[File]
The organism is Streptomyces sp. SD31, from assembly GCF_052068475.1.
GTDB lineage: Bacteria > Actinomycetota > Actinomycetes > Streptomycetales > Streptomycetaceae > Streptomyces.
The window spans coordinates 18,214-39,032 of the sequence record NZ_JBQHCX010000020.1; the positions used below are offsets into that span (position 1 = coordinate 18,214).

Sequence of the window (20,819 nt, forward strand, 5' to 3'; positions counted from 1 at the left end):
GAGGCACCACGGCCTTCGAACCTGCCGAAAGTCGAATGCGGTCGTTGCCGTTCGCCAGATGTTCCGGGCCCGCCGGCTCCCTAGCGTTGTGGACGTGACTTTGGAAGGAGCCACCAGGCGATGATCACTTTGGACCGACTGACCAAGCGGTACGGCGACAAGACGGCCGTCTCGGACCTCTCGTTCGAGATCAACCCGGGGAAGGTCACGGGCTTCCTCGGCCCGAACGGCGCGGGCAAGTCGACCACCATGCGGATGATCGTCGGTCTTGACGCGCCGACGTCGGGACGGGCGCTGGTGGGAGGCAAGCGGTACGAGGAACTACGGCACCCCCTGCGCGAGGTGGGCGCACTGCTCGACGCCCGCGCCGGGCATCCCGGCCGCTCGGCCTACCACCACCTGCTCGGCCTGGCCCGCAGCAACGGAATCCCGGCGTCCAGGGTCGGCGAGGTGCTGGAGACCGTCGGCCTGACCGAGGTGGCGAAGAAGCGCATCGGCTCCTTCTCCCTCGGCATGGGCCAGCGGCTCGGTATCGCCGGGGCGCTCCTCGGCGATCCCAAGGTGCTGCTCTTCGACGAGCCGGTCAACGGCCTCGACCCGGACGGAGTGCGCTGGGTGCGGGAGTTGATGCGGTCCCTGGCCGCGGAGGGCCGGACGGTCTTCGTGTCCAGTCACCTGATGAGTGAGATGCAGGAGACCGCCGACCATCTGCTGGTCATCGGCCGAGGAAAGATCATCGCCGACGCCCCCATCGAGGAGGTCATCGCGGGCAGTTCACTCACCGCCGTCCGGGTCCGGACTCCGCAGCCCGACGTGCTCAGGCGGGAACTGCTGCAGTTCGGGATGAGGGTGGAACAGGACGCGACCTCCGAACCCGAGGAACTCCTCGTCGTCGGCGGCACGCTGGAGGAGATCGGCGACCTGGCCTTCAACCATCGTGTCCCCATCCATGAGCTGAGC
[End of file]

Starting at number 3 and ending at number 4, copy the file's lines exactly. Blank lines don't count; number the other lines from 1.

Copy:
The window spans coordinates 18,214-39,032 of the sequence record NZ_JBQHCX010000020.1; the positions used below are offsets into that span (position 1 = coordinate 18,214).

Sequence of the window (20,819 nt, forward strand, 5' to 3'; positions counted from 1 at the left end):